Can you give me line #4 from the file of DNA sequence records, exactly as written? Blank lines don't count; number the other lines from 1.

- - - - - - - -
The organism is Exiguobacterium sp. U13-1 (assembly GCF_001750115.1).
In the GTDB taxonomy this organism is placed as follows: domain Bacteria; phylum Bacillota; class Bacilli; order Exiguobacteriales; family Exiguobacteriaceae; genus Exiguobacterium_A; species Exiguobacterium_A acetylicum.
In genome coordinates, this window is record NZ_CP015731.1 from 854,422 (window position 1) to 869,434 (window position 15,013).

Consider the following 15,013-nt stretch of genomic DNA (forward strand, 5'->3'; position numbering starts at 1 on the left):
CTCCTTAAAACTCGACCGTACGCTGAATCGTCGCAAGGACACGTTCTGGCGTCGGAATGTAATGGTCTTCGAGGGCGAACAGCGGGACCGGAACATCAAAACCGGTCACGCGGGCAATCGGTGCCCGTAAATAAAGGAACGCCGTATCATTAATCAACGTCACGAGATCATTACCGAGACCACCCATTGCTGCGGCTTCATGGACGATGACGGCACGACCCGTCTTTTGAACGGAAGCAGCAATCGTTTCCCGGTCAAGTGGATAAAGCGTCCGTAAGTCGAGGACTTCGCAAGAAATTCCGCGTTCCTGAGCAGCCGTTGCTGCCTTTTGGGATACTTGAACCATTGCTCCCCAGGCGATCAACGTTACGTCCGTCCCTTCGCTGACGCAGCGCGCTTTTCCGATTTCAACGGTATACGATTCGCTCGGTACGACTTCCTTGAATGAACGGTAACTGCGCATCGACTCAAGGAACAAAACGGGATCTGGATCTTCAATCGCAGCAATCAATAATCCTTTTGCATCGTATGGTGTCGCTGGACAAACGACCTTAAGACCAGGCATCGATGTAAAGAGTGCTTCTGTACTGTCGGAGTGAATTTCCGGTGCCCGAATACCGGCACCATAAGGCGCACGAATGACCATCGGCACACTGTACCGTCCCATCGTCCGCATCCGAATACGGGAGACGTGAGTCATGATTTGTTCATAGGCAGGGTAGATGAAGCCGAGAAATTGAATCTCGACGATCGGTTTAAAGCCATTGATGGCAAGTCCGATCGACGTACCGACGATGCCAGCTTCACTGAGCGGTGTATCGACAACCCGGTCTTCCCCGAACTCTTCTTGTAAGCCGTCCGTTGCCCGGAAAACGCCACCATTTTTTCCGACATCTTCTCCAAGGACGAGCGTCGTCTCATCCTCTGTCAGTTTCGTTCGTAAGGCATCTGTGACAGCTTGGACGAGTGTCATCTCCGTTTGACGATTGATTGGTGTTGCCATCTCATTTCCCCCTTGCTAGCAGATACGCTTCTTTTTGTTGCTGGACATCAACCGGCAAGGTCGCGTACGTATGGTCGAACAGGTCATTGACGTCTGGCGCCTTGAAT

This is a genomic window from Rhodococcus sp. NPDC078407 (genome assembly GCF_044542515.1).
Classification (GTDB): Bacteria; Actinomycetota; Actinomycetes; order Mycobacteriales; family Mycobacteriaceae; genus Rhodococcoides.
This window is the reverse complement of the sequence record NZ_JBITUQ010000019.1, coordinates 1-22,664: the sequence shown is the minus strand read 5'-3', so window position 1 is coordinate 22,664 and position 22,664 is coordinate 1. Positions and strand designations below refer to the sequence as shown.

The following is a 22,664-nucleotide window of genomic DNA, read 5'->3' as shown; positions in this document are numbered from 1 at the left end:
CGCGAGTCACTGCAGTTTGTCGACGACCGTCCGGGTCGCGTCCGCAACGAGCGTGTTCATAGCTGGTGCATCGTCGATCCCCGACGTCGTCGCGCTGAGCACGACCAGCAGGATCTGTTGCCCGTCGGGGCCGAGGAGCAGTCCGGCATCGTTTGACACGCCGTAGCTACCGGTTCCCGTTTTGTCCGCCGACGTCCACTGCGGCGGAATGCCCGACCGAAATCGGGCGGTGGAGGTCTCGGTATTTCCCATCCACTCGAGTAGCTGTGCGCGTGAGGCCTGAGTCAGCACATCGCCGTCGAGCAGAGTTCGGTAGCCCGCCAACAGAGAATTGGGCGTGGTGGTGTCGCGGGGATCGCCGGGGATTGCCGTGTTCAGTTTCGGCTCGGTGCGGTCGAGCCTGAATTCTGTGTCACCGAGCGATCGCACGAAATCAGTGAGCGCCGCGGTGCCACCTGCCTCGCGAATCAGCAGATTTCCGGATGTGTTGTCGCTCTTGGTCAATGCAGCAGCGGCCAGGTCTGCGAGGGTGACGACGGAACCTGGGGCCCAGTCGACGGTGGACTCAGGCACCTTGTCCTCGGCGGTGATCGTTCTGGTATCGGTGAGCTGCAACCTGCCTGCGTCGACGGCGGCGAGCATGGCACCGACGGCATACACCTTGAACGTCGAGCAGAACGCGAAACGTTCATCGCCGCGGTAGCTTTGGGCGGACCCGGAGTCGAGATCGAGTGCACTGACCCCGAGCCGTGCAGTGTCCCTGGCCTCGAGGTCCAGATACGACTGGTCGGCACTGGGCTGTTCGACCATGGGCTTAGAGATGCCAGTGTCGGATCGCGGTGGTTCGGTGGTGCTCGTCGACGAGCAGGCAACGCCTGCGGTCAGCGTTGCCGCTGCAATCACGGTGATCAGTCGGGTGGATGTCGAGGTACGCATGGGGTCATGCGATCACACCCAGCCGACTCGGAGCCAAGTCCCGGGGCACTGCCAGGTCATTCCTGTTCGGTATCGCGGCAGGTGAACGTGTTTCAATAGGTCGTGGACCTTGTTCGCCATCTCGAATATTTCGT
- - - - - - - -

Consider the following 15,013-nt stretch of genomic DNA (forward strand, 5'->3'; position numbering starts at 1 on the left):